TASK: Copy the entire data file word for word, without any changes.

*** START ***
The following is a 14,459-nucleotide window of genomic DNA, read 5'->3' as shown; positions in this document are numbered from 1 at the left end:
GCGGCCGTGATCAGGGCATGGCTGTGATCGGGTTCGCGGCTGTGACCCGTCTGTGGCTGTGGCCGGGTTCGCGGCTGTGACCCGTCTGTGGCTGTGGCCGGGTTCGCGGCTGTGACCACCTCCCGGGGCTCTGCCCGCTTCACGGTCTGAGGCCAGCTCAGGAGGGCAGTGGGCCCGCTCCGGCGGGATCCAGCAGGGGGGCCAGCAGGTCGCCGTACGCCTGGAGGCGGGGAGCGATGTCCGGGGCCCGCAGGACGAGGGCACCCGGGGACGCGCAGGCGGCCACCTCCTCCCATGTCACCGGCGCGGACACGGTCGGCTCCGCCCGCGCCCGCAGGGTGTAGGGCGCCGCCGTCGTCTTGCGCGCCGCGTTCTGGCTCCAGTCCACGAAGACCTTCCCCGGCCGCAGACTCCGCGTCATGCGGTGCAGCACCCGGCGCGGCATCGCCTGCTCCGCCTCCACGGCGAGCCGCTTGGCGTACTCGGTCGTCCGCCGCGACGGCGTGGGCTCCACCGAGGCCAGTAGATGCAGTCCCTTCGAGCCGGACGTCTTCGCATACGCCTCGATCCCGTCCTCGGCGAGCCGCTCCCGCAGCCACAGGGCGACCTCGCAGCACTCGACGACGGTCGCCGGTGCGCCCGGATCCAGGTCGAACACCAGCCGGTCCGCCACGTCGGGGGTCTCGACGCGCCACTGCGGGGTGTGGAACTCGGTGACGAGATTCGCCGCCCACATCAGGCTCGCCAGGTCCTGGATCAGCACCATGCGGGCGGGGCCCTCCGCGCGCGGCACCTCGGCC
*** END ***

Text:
The following is a 14,459-nucleotide window of genomic DNA, read 5'->3' as shown; positions in this document are numbered from 1 at the left end:
GCGGCCGTGATCAGGGCATGGCTGTGATCGGGTTCGCGGCTGTGACCCGTCTGTGGCTGTGGCCGGGTTCGCGGCTGTGACCCGTCTGTGGCTGTGGCCGGGTTCGCGGCTGTGACCACCTCCCGGGGCTCTGCCCGCTTCACGGTCTGAGGCCAGCTCAGGAGGGCAGTGGGCCCGCTCCGGCGGGATCCAGCAGGGGGGCCAGCAGGTCGCCGTACGCCTGGAGGCGGGGAGCGATGTCCGGGGCCCGCAGGACGAGGGCACCCGGGGACGCGCAGGCGGCCACCTCCTCCCATGTCACCGGCGCGGACACGGTCGGCTCCGCCCGCGCCCGCAGGGTGTAGGGCGCCGCCGTCGTCTTGCGCGCCGCGTTCTGGCTCCAGTCCACGAAGACCTTCCCCGGCCGCAGACTCCGCGTCATGCGGTGCAGCACCCGGCGCGGCATCGCCTGCTCCGCCTCCACGGCGAGCCGCTTGGCGTACTCGGTCGTCCGCCGCGACGGCGTGGGCTCCACCGAGGCCAGTAGATGCAGTCCCTTCGAGCCGGACGTCTTCGCATACGCCTCGATCCCGTCCTCGGCGAGCCGCTCCCGCAGCCACAGGGCGACCTCGCAGCACTCGACGACGGTCGCCGGTGCGCCCGGATCCAGGTCGAACACCAGCCGGTCCGCCACGTCGGGGGTCTCGACGCGCCACTGCGGGGTGTGGAACTCGGTGACGAGATTCGCCGCCCACATCAGGCTCGCCAGGTCCTGGATCAGCACCATGCGGGCGGGGCCCTCCGCGCGCGGCACCTCGGCC